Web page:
|What is a hakama and who wears it?|
A hakama is the skirt-like pants that some Aikido and Ju-jitsu practitioners wear. Traditionally, it was worn by the samurai. The standard gi worn in Karate and Judo classes as well as in other martial arts was usually the underclothes worn under a hakama.
Originally, the hakama was worn as an outer garment to protect a samurai horseman's legs from brush, weeds, etc. In Japan, since leather was so very hard to come by, heavy cloth was used in its place. After the samurai made the transition from mounted soldiers to foot soldiers, they continued to wear the hakama largely due to the fact that it set them apart and made them easily identifiable.
The old dojo was a very colourful place, with all the various colours of hakama. Traditional hakama were not just solid colours. The material used often had patterns woven or printed onto them.
In most Aikido and Ju-Jitsu schools of today, the hakama is reserved for the black belt students. Few schools allow all practitioners to wear one, while some schools allow women to start wearing it much earlier than men (general modesty of women is the explanation, since a gi was originally undergarments).
The modern hakama has 7 folds in it (5 in the front, 2 in the back) and has the following symbolic meaning:
These illustrations were found on the internet, the first one is put out by Mr. Alvar Hugosson, we have tried to contact him to inform him we were including them on this page without success, and we decided to use it because it is excellent.
|Folding the hakama|
|First see to that the back fold is straight and in correct order.|
|Then grab the hakama at the hip ...|
|... and at the end of the legs and flip it over so that the front comes up.|
|Make sure to keep the fold at the end of the legs|
|Don't loose the grip while flipping.|
|Fold the hakama alternately|
|all the way ...|
|... so that you get only one straight fold at the front and the back. Then stretch the legs.|
|Fold one of the legs into the middle.|
|Do the same with the other leg. (Half the width)|
|Fold the legs on the middle.|
|Then fold again, this time about one third of the length.|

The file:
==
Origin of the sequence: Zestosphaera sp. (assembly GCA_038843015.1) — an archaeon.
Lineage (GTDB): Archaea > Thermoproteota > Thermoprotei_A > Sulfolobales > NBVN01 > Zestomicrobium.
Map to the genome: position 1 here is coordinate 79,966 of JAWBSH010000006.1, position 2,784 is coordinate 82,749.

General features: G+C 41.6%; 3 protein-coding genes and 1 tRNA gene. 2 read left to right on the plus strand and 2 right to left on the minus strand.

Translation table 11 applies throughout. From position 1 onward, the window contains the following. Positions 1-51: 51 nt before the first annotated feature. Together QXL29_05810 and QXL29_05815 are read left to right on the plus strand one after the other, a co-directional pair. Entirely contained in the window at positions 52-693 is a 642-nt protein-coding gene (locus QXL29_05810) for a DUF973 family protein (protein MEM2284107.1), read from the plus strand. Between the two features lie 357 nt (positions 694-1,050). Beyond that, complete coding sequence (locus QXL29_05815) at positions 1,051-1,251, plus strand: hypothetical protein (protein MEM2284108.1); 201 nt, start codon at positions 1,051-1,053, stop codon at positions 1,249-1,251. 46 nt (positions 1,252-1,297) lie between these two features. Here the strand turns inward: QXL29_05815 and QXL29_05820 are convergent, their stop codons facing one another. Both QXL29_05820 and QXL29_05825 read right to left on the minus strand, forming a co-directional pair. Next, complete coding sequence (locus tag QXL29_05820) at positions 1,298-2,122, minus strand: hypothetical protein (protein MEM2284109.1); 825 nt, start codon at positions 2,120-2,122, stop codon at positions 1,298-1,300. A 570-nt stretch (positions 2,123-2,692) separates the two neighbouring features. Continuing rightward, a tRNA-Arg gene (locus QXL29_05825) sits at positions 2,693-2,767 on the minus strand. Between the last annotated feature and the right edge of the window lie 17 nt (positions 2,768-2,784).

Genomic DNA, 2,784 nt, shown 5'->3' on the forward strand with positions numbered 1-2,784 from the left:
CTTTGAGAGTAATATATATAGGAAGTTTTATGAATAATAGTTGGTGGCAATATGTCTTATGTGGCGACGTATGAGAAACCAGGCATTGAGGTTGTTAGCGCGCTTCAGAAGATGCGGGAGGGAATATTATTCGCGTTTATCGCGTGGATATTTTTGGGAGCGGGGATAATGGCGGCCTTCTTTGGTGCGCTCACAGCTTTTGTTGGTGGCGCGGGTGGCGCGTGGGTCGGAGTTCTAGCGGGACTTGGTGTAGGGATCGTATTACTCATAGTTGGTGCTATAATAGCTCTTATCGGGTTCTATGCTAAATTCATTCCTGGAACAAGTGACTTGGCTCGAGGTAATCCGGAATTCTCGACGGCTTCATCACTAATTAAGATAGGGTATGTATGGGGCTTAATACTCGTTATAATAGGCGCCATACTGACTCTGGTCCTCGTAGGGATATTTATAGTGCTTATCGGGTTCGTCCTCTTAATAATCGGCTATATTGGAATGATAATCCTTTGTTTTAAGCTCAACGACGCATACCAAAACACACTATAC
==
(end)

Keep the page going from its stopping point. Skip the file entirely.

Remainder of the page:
|And finish up with another fold. (Totally one sixth of the length)|
|Straighten the ribbons.|
|Make them overlap.|
|Turn the hakama over the ribbons, so that the ribbons cover the folds of the back of the hakama...|
|... until you only have about 30 cm left.|
|Wrapped ribbons in close up.|
|To fasten the ribbons in the hakama fold the ribbons like the picture shows.|
|Then put the folded ribbons underneath the wrapped ribbons.|
|An alternative way to wrap the ribbons around the hakama.|
|Straighten out the Uwagi and put the lapel with your name on top. Then fold one sleeve.|
|And the other sleeve.|
|Fold the Uwagi ...|
|... twice so that you get one third of the original width.|
|Fold up the bottom part of the uwagi so that the vent/slit comes inside the folded uwagi.|
|Put the folded hakama on the uwagi.|
|Fold the uwagi around the hakama.|
|Put your obi (folded to half of its length) under the little "package".|
|Tie the obi ...|
|... so that your name is visible.|
Now you have a little nice and handy package of your dogi, that also will keep the form of your hakama.
|Folding a hakama by the Nagenata society|
Hold the koshi-ita under the chin, and the front of the
hakama with your left hand. Move the gusset to the right with your right hand.
Lie the hakama front down on the floor with the right hand side 2 cm over the left, and straighten out all the wrinkles.
Take the koshi-ita with the right hand and flip the hakama over by securing the bottom of the hakama to the floor with the left hand. The back should be on the floor with the front facing up.
Pull the left cord up and move it down to the diagonal right and thread it through the loop where the right back cord is wrapped around the front cord.
Acknowledgements: All diagrams and text published by the All Japan Naginata Federation (Zen Nihon Naginata Renmei)
|How to tie the Hakama|